Jewish World Review May 26, 2000 /21 Iyar, 5760
Jim Bray's TechnoFILE
When a giant like Thomson Consumer Electronics, parent company to RCA, throws its mighty weight behind a technology, you can be assured it thinks there's a future for it. So, it may come as a bit of a surprise to see Thomson jumping on the MP3 music bandwagon so quickly in the format's history.
The company's first portable MP3 player, the Lyra, is a tiny gadget that uses compact flashcards to store your favorite tunes. The Lyra (I tried the model RD2201) plays MP3 and Real Jukebox files, and can supposedly be upgraded down the road to take advantage of new formats that come along.
The unit comes in two main pieces, not including the headphones: the player itself, and the memory card reader (kind of like a tiny disk drive) that plugs into your computer's parallel port. The flash memory card holds 32 MB of data, which is enough to store the entire 75-minute "Tommy" compact disc by the Who -- as long as you "dumb down" the sampling rate (the number of "digital pictures" the computer takes of the music each second).
Dumbing down the sampling rate causes a loss of audio quality, however, to the point where it seems only about as good as an audio cassette. The default sampling rate of 128K gives you appreciably better sound quality, but shortens the playing time substantially: only about a quarter of the aforementioned CD fit on the 32-MB card.
Besides MP3 and Real Audio, you can also play "wave" files (.wav), but these are uncompressed and take up horrendous amounts of space -- so you'd better have a bunch of extra (and expensive) flash memory cards on hand if you choose to go that route.
Actually, it doesn't hurt to have a few extra cards, anyway, because that's the only way you can change the music once you've unhooked the Lyra from your PC. My test unit came with one card, which made for a very limited selection when I took the thing on the road.
Using the Lyra -- which comes with batteries! -- is straightforward. The front panel includes a small, backlit LCD screen with seven control buttons below it for power, playback, the LCD's backlight, "mode" (normal, shuffle, repeat, and so on) and "DSP" (Digital Signal Processor -- which changes the sound for various configurations, like "rock," "bass boost," and so on).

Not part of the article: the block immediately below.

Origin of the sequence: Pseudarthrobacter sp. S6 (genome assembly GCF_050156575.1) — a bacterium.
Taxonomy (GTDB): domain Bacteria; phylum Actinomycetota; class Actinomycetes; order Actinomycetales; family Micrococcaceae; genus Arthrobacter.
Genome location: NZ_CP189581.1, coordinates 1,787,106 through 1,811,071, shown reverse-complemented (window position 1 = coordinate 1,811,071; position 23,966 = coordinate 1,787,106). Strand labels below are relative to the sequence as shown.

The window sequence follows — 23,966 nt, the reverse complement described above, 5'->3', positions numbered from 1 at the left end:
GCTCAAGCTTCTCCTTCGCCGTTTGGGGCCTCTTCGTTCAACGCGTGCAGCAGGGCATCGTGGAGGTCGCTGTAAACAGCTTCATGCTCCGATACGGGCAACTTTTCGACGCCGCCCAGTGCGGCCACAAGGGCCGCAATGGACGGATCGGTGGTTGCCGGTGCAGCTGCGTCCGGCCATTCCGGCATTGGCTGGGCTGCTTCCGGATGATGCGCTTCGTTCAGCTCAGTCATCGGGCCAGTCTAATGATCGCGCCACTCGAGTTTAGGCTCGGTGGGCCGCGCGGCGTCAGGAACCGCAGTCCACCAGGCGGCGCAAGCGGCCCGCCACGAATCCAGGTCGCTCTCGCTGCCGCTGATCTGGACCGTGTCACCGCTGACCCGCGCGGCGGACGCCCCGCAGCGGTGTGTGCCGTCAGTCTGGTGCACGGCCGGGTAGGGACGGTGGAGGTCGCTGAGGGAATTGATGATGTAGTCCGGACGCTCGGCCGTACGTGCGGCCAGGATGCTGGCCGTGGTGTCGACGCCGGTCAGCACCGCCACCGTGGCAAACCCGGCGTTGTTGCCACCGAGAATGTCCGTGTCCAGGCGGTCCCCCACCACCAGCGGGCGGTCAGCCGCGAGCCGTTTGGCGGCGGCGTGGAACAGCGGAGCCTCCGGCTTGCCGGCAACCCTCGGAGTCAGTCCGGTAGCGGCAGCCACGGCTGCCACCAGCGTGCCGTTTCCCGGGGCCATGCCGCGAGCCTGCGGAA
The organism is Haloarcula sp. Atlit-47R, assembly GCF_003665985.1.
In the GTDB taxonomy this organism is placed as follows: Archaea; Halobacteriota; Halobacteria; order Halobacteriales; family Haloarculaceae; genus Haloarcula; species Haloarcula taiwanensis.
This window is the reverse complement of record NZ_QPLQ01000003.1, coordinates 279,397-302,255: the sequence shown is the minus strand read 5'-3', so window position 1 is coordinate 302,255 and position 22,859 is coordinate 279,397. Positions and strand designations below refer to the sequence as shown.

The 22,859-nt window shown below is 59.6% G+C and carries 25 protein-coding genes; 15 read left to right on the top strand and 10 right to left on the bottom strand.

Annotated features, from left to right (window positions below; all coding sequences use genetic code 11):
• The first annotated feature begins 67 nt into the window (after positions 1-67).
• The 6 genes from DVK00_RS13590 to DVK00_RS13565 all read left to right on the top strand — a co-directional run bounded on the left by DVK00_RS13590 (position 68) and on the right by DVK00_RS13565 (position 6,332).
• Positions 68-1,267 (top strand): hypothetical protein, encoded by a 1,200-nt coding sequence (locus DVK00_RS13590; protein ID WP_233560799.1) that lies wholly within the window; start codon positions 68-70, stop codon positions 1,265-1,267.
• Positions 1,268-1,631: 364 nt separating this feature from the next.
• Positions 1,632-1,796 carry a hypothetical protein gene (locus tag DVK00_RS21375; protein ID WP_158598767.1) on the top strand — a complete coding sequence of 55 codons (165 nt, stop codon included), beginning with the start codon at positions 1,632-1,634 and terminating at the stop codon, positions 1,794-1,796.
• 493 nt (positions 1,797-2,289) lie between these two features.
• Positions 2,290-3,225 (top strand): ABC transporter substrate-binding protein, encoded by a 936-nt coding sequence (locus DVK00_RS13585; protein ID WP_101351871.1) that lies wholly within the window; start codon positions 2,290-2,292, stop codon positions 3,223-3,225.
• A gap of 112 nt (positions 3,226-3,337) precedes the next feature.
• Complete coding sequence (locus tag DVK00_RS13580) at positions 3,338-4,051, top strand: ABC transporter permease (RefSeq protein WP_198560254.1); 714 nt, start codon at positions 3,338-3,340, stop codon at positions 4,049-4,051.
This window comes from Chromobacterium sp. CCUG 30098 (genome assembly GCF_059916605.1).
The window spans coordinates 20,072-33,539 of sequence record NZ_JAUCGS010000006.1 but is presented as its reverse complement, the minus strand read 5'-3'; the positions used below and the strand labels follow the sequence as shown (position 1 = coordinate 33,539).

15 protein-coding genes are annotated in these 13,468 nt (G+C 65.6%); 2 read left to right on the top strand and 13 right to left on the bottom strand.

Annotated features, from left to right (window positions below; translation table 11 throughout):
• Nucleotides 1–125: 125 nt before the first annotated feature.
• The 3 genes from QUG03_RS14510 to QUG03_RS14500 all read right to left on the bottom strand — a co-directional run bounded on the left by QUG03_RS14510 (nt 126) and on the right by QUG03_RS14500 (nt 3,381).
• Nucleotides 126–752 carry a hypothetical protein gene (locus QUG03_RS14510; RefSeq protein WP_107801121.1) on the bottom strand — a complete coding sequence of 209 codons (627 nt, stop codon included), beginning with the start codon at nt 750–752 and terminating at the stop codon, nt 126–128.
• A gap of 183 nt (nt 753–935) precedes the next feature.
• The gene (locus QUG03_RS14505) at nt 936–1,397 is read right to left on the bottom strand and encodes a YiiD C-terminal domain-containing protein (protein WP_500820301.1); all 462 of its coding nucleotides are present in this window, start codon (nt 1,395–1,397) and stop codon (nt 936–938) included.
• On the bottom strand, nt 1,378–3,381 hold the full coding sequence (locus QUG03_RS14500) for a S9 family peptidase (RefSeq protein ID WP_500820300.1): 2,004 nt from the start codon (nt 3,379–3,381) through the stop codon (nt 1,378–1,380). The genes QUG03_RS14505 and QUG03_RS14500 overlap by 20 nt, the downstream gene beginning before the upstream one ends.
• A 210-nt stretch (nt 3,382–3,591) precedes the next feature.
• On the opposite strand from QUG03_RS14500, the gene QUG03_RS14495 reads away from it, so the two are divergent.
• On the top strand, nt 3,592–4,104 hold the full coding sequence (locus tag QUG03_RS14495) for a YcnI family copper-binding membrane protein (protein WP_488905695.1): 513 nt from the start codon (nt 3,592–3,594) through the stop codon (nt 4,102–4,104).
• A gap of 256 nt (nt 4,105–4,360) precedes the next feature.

There's also a "select/volume" control on the side, and an AC adapter input.
The headphones plug into the top, and the memory card is ejected via a little push tab on the back.
The whole shebang is smaller than a Walkman, and fits nicely into a shirt pocket. It also has a removable belt clip, for those with removable belts. Before you can play music, you have to get it into the Lyra, either from your hard drive or downloaded from the Internet. The Lyra does this via a CD-ROM's worth of RealJukebox software you install on your PC.
The software lets you organize your music, and you can create playlists to dump onto the flashcard. You can also include information (artist, track title, and so on) on the card, and it all reads out on the LCD screen.
Transferring tunes to the card is drag-and-drop easy, though the actual download could have been quicker. Once the card's stuffed with data, you just eject it from the external drive, and slide it into the Lyra.
Since there are no moving parts, lasers or other things to drain power (besides the LCD screen, of course), battery life is quite good. RCA claims a pair of AA alkalines will last up to 20 hours.
No moving parts also mean no skipping!
I noticed that if you shut off the Lyra and go back later, it resumes playing the track at which it stopped. It replays the whole track, instead of picking up exactly where it left off, which is nice.
Optional accessories include extra memory cards, rechargeable batteries, an AC adapter, an audio system connector, and more.
Lyra is first-generation technology, so it's still fairly pricey compared
to models that'll come in future model years. In the meantime, however, it's
a pretty cool way to take your music on the road with
JWR contributor Jim Bray publishes TechnoFILE magazine, "the consumer's non-technical guide to today's technology." You may comment by clicking here.